Ergonomic Risk Factors Among Newspaper Employees
Ergonomic Risk Factors for WMSDs Among Newspaper Employees
A cross-sectional study was done to assess the association of upper extremity musculoskeletal disorders (MSDs) and work-related factors among employees using video display terminals at a large metropolitan newspaper, Scandinavian Journal of Work and Environmental Health, 1994;20:417-26, “Job Task and Psychosocial Risk Factors for Work-Related Musculoskeletal Disorders Among Newspaper Employees,” written by Bruce Bernard, M.D.; Steve Sauter, Ph.D.; Lawrence Fine, M.D.; Martin Petersen, Ph.D.; and Thomas Hales, M.D.
973 Participants in Study of Ergonomic Risk Factors
A total of 973 workers completed the survey. The one-year period prevalence rate for any musculoskeletal disorder of the upper extremities was 41 percent.
Musculoskeletal Disorder (MSD) Symptoms Reported
- Neck symptoms were the most frequently reported at 26 percent of the workers;
- Hand or wrist symptoms were reported by 22 percent of the workers;
- Shoulder symptoms were reported by 17 percent of the workers; and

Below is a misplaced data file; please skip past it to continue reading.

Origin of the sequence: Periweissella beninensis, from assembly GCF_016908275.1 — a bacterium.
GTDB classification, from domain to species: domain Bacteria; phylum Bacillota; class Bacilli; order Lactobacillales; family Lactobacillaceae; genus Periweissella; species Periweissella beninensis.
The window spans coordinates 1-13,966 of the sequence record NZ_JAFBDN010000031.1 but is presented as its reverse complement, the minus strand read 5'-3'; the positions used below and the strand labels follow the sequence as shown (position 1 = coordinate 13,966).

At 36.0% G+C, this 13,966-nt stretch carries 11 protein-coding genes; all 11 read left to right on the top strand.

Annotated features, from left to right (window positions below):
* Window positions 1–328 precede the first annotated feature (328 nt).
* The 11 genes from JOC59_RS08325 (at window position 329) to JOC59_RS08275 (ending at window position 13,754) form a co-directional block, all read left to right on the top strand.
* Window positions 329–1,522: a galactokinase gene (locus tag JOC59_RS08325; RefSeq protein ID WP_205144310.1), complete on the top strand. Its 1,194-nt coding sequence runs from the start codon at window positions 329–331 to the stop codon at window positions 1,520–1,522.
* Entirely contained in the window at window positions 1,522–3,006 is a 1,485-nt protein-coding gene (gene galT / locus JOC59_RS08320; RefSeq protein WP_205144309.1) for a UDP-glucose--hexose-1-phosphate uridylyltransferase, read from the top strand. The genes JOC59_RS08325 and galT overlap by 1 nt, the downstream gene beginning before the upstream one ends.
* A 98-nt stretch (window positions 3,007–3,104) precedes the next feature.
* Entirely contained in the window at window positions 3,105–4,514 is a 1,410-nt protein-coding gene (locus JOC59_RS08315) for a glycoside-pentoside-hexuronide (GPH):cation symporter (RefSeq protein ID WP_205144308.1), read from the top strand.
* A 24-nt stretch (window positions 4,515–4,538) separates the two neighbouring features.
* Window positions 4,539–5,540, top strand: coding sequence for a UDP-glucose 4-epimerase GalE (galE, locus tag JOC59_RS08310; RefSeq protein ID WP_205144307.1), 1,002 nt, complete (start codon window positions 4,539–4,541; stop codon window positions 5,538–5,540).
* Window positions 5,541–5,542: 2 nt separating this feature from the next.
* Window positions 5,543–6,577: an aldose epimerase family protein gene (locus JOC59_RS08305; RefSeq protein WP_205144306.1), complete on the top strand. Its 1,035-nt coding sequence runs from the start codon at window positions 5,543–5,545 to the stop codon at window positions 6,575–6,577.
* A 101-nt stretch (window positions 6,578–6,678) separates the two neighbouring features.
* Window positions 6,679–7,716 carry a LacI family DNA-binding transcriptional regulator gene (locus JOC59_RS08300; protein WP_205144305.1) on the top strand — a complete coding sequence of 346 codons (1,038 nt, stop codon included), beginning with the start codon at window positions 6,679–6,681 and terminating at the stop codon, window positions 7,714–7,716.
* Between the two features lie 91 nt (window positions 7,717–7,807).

- Elbow symptoms were reported by 10 percent of the workers.
Ergonomic Risk Factors
“Greater time working at the video display station was associated with increased hand or wrist symptoms in a dose-response relationship.”
Psychosocial Risk Factors
“In addition, variables corresponding to increased work-load demands (increased time working under deadline and increased job pressure) were associated with increased neck, shoulder, and hand or wrist disorders.”
Women More Likely to Report MSD Symptoms
“Women were more likely to report symptoms in several areas, but this finding may reflect the concentration of women in jobs involving more risk factors.”
Conclusion – High Prevalence of Upper Extremity MSDs Among Newspaper Employees
“The results suggest a high prevalence of musculoskeletal disorders of the upper extremities among newspaper employees. They provide additional evidence that increased work load, time pressure, and greater hours of computer use are related to the occurrence of work-related musculoskeletal disorders (WMSDs) among these workers, particularly for disorders in the hand or wrist area.”